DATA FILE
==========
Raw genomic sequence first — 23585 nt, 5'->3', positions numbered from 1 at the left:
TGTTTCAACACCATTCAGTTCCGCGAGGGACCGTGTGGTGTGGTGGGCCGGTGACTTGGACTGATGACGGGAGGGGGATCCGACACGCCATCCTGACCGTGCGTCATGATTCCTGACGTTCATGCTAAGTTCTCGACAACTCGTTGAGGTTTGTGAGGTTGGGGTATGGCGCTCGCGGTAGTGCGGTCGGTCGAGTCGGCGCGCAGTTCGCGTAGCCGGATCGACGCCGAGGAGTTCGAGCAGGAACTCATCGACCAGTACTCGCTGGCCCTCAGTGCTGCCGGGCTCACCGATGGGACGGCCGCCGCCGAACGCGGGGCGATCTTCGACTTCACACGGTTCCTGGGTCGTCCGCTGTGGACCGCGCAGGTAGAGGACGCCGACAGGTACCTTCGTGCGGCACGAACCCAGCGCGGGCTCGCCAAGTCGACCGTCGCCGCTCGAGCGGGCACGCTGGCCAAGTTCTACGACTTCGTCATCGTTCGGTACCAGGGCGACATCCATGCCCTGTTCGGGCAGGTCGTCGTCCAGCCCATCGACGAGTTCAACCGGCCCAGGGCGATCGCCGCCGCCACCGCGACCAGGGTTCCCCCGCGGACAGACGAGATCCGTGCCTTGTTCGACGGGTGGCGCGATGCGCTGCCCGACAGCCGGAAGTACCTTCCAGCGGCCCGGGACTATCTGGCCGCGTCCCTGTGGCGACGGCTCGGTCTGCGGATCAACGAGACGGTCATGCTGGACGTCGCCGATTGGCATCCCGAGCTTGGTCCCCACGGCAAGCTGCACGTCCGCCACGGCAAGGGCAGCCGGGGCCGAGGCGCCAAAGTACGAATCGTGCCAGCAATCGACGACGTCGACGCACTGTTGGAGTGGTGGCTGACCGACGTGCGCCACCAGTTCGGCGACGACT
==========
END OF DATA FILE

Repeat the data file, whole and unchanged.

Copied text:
Raw genomic sequence first — 23585 nt, 5'->3', positions numbered from 1 at the left:
TGTTTCAACACCATTCAGTTCCGCGAGGGACCGTGTGGTGTGGTGGGCCGGTGACTTGGACTGATGACGGGAGGGGGATCCGACACGCCATCCTGACCGTGCGTCATGATTCCTGACGTTCATGCTAAGTTCTCGACAACTCGTTGAGGTTTGTGAGGTTGGGGTATGGCGCTCGCGGTAGTGCGGTCGGTCGAGTCGGCGCGCAGTTCGCGTAGCCGGATCGACGCCGAGGAGTTCGAGCAGGAACTCATCGACCAGTACTCGCTGGCCCTCAGTGCTGCCGGGCTCACCGATGGGACGGCCGCCGCCGAACGCGGGGCGATCTTCGACTTCACACGGTTCCTGGGTCGTCCGCTGTGGACCGCGCAGGTAGAGGACGCCGACAGGTACCTTCGTGCGGCACGAACCCAGCGCGGGCTCGCCAAGTCGACCGTCGCCGCTCGAGCGGGCACGCTGGCCAAGTTCTACGACTTCGTCATCGTTCGGTACCAGGGCGACATCCATGCCCTGTTCGGGCAGGTCGTCGTCCAGCCCATCGACGAGTTCAACCGGCCCAGGGCGATCGCCGCCGCCACCGCGACCAGGGTTCCCCCGCGGACAGACGAGATCCGTGCCTTGTTCGACGGGTGGCGCGATGCGCTGCCCGACAGCCGGAAGTACCTTCCAGCGGCCCGGGACTATCTGGCCGCGTCCCTGTGGCGACGGCTCGGTCTGCGGATCAACGAGACGGTCATGCTGGACGTCGCCGATTGGCATCCCGAGCTTGGTCCCCACGGCAAGCTGCACGTCCGCCACGGCAAGGGCAGCCGGGGCCGAGGCGCCAAAGTACGAATCGTGCCAGCAATCGACGACGTCGACGCACTGTTGGAGTGGTGGCTGACCGACGTGCGCCACCAGTTCGGCGACGACT